Molecular imaging probes the effects of nicotine and treatments to stop smoking
Tobacco is the leading cause of preventable death in the United States. Despite its link to disease, including cancer, millions of people still use tobacco worldwide. Researchers are interested in understanding the underlying mechanisms of nicotine, the major addictive chemical found in tobacco, in order to develop more effective strategies to overcome addiction.
When nicotine enters the body, it binds to neurotransmitter receptors in the brain called nicotinic acetylcholine receptors (nAChRs) that in turn bind to the neurotransmitter acetylcholine (Ach).
Varenicline, the smoking cessation drug known as Chantix, is understood to work by activating the pleasure-producing nAChRs, making fewer available targets for nicotine to bind to, thereby curbing nicotine’s effects. Prolonged exposure to nicotine, however, causes an increased number of binding sites, a process known as “upregulation” that is important in the craving and withdrawal effects seen in nicotine addiction.
Because varenicline also has been observed to cause increased upregulation, scientists have been long puzzled about how varenicline works to reduce nicotine cravings. And because varenicline, the most effective drug of its kind, only stops smoking in about 30–40% of people who use it, more knowledge is needed to explain its relationship to nicotinic receptors.
The laboratory of William Green, PhD, professor of neurobiology, made progress on this front when they discovered that varenicline gets trapped within cells’ acidic compartments called vesicles that contain nAChRs. Chronic nicotine exposure increases the numbers of vesicles, thereby increasing varenicline trapping in neurons. Nicotine, however, does not get trapped and rapidly escapes the vesicles.
The slow release of the trapped varenicline from the vesicles reduces nAChR signaling caused by nicotine-induced upregulation.
This discovery may provide a new paradigm for how varenicline works. It also leads to many other questions, such as, how can studying nAChRs’ interactions with molecules such as varenicline and nicotine be used to design more effective therapies? Novel molecular imaging approaches provide an opportunity to better understand these mechanisms at a molecular level.
Green is collaborating with Chin-Tu Chen, PhD, associate professor of radiology, and Jogeshwar Mukherjee, PhD, professor of radiological sciences at the University of California–Irvine and former radiochemistry faculty member at UChicago in the 1990s, to develop positron emission tomography (PET) probes to image proteins in the brain that respond to nicotine. PET involves radioactive tracers that are injected into the body, allowing radiologists to visualize what is happening as the “glowing” molecules are processed.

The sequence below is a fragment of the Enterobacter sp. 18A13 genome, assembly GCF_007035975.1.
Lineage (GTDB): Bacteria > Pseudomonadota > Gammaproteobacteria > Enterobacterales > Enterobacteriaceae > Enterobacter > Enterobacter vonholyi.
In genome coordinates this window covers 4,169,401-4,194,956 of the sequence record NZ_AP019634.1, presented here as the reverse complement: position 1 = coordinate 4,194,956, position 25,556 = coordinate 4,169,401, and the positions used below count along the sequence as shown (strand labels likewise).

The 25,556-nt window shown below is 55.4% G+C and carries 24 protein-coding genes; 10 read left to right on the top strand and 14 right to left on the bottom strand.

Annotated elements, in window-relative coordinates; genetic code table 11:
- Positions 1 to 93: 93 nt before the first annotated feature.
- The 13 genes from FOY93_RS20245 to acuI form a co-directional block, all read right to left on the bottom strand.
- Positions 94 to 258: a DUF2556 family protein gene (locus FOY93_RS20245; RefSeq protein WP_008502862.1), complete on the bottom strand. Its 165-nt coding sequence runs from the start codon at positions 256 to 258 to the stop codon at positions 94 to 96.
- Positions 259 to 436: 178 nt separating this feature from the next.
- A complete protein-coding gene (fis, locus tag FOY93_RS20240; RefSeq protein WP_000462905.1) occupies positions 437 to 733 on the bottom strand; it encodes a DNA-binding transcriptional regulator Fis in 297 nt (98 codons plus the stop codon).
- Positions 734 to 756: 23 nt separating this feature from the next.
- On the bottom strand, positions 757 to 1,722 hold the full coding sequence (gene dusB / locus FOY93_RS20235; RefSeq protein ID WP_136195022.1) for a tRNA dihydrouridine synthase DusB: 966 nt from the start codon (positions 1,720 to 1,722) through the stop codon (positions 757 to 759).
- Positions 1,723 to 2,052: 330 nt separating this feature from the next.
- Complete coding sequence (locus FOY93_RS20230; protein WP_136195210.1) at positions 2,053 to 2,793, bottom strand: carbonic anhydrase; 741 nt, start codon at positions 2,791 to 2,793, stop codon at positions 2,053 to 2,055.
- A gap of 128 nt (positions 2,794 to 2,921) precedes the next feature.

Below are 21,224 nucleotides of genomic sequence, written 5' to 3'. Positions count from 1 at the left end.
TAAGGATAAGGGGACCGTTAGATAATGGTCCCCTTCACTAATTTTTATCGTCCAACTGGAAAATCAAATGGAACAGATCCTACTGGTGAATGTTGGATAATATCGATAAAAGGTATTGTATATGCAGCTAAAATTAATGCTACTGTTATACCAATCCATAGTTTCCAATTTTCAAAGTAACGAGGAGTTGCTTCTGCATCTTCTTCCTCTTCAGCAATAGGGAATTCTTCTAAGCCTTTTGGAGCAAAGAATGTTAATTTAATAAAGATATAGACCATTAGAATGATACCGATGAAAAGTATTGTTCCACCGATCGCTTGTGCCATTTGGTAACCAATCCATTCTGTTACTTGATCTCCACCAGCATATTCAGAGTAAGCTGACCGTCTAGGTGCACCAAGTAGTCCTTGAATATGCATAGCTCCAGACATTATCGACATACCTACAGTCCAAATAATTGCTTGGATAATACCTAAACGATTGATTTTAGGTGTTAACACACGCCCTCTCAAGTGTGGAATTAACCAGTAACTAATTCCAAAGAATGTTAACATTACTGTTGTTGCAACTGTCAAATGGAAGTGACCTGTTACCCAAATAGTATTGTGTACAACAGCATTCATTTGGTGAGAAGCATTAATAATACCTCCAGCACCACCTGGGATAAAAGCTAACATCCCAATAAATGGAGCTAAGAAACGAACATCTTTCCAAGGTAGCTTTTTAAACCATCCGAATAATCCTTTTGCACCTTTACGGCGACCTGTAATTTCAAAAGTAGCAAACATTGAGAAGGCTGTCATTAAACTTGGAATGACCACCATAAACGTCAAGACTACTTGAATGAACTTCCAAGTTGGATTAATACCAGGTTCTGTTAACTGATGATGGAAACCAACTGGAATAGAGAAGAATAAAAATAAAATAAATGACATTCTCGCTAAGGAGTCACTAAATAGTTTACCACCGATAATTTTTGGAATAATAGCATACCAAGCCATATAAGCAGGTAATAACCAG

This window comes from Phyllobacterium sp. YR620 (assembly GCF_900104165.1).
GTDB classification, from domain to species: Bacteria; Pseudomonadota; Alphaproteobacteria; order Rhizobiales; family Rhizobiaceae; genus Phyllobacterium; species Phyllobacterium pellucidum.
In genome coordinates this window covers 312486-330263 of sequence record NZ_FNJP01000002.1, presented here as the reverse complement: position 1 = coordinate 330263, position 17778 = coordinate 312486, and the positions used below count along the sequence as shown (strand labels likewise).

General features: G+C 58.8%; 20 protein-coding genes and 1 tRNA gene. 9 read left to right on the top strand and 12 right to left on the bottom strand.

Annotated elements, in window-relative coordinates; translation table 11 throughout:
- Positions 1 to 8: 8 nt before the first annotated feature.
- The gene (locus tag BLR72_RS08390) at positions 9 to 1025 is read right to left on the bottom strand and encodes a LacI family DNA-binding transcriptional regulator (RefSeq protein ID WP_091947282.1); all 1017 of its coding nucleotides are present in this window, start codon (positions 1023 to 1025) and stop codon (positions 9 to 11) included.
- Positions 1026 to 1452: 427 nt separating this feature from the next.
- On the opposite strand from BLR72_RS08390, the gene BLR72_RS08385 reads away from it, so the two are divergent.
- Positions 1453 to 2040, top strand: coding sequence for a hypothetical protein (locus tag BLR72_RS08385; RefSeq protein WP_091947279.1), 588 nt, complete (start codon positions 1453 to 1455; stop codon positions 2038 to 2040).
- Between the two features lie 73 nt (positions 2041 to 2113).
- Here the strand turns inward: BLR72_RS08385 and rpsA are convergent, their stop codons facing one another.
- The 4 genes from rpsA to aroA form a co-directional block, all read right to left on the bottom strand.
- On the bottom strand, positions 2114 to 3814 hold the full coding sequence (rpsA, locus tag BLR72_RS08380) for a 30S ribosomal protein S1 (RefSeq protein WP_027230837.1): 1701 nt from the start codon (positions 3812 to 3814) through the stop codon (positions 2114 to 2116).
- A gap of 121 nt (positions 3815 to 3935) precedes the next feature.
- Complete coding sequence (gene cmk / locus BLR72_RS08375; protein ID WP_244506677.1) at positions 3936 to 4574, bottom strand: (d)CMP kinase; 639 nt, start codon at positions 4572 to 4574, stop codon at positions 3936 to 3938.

Building on their hypothesis that compounds with fast kinetics are trapped less in acidic vesicles and those with slow kinetics are trapped more, the researchers will be testing different PET probes in cells and brains in animals to find the optimal probe for studying nicotine receptors. Just like nicotine and varenicline, PET probes have different properties that affect how they bind to receptors.
Green and Chen anticipate that findings from their work may be applied to the work of Andrea King, PhD, and Harriet de Wit, PhD, both professors of psychiatry and behavioral neuroscience, who are studying human addiction to nicotine and the effects of smoking cessation therapy.
This type of molecular imaging research would not be possible without the use of a particle accelerator known as a cyclotron. The University of Chicago re-established its cyclotron research facility in January 2017 after two decades without one, making it the only academic medical institution in Illinois with an operational cyclotron.
Green and Chen’s project is the first one initiated and externally funded since the cyclotron’s arrival, opening the door for many other molecular imaging studies for cancer and other diseases.
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